The reentrant functions getspnam_r(), getspent_r(), and
fgetspent_r() will return NULL and set errno to ERANGE if
the length of the buffer supplied by caller is not large
enough to store the result. See intro(2) for the proper
usage and interpretation of errno in multithreaded applica-
Applications that use the interfaces described on this
manual page cannot be linked statically, since the implemen-
tations of these functions employ dynamic loading and link-
ing of shared objects at run time.
See attributes(5) for descriptions of the following attri-
| ATTRIBUTE TYPE | ATTRIBUTE VALUE |
| MT-Level | See "Reentrant Interfaces"|
| | in DESCRIPTION. |
nispasswd(1), passwd(1), yppasswd(1), intro(3) getlogin(3C),
getpwnam(3C), nsswitch.conf(4), passwd(4), shadow(4), attri-
The reentrant interfaces getspnam_r(), getspent_r(), and
fgetspent_r() are included in this release on an uncommitted
basis only, and are subject to change or removal in future
When compiling multithreaded applications, see intro(3),
Notes On Multithreaded Applications, for information about
the use of the _REENTRANT flag.
Use of the enumeration interfaces getspent() and
getspent_r() is not recommended; enumeration is supported
for the shadow file, NIS, and NIS+, but in general is not
efficient and may not be supported for all database sources.
The semantics of enumeration are discussed further in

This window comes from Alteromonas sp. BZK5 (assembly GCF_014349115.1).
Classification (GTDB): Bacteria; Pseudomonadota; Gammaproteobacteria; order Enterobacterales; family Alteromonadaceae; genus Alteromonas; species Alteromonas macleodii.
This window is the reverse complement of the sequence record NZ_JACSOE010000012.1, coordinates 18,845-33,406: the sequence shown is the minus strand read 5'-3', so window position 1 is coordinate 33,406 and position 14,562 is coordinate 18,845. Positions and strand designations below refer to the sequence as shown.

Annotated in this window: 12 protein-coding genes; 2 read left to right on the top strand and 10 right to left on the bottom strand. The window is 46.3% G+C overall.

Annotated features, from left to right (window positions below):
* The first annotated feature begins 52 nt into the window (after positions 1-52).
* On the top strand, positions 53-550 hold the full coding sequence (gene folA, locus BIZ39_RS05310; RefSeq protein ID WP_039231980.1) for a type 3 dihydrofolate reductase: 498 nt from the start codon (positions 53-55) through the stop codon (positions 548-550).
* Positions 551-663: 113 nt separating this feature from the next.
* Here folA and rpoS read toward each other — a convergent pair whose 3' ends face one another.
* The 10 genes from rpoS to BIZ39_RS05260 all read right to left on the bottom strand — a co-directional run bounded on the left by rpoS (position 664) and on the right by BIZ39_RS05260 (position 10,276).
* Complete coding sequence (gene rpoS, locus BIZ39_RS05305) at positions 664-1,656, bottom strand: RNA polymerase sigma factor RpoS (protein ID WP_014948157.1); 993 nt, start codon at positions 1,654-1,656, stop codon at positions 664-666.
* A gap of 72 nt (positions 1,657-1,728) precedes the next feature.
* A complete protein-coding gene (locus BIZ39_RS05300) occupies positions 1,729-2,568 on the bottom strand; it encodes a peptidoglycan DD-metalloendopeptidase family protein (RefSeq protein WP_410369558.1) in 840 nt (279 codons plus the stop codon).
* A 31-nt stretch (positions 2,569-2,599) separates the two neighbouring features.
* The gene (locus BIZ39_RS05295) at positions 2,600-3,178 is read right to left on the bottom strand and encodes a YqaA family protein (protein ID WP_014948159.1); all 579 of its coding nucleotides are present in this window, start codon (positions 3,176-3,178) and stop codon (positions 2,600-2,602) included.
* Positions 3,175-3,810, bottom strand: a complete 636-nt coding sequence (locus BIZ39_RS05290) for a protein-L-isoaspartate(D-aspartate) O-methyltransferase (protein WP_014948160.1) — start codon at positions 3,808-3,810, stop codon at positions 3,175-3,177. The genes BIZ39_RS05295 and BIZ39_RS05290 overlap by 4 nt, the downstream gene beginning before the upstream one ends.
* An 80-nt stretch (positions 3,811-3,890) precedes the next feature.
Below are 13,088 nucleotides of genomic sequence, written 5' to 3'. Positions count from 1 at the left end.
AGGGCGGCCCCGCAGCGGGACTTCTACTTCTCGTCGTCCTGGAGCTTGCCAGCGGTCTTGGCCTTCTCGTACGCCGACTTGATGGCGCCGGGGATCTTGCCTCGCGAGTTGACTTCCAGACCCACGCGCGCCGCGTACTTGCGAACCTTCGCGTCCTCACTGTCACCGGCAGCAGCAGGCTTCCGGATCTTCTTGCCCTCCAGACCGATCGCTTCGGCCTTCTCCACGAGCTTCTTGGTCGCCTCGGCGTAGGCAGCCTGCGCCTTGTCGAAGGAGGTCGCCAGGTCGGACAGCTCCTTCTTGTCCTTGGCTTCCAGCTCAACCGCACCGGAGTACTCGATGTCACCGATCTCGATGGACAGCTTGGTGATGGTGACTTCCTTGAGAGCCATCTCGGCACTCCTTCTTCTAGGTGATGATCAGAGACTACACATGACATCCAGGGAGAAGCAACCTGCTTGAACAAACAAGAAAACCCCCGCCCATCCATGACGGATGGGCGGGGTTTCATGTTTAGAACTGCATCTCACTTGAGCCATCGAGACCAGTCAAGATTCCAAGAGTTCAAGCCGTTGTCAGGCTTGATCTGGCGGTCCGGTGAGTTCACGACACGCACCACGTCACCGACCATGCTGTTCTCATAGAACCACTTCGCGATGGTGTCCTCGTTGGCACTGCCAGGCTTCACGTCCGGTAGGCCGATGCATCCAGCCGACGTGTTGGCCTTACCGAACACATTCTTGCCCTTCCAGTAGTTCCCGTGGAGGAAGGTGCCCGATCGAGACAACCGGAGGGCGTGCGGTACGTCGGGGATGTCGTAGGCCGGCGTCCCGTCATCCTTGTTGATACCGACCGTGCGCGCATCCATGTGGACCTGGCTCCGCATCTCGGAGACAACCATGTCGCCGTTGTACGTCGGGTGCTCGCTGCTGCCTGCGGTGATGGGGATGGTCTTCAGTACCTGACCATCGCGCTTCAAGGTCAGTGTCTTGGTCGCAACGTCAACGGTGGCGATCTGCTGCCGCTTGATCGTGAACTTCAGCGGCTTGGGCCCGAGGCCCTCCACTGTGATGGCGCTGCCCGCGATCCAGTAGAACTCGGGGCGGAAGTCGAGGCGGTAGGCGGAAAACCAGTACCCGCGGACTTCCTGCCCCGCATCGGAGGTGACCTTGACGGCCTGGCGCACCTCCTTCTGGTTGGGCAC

Access to shadow password information may be restricted in a
manner depending on the database source being used. Access
to the /etc/shadow file is generally restricted to processes
running as the super-user (root). Other database sources
may impose stronger or less stringent restrictions.
When NIS is used as the database source, the information
for the shadow password entries is obtained from the
``passwd.byname'' map. This map stores only the information
for the sp_namp and sp_pwdp fields of the struct spwd struc-
ture. Shadow password entries obtained from NIS will con-
tain the value -1 in the remainder of the fields.
When NIS+ is used as the database source, and the caller
lacks the permission needed to retrieve the encrypted pass-
word from the NIS+ ``passwd.org_dir'' table, the NIS+ ser-
vice returns the string ``*NP*'' instead of the actual
encrypted password string. The functions described on this
page will then return the string ``*NP*'' to the caller as
the value of the member sp_pwdp in the returned shadow pass-
Man(1) output converted with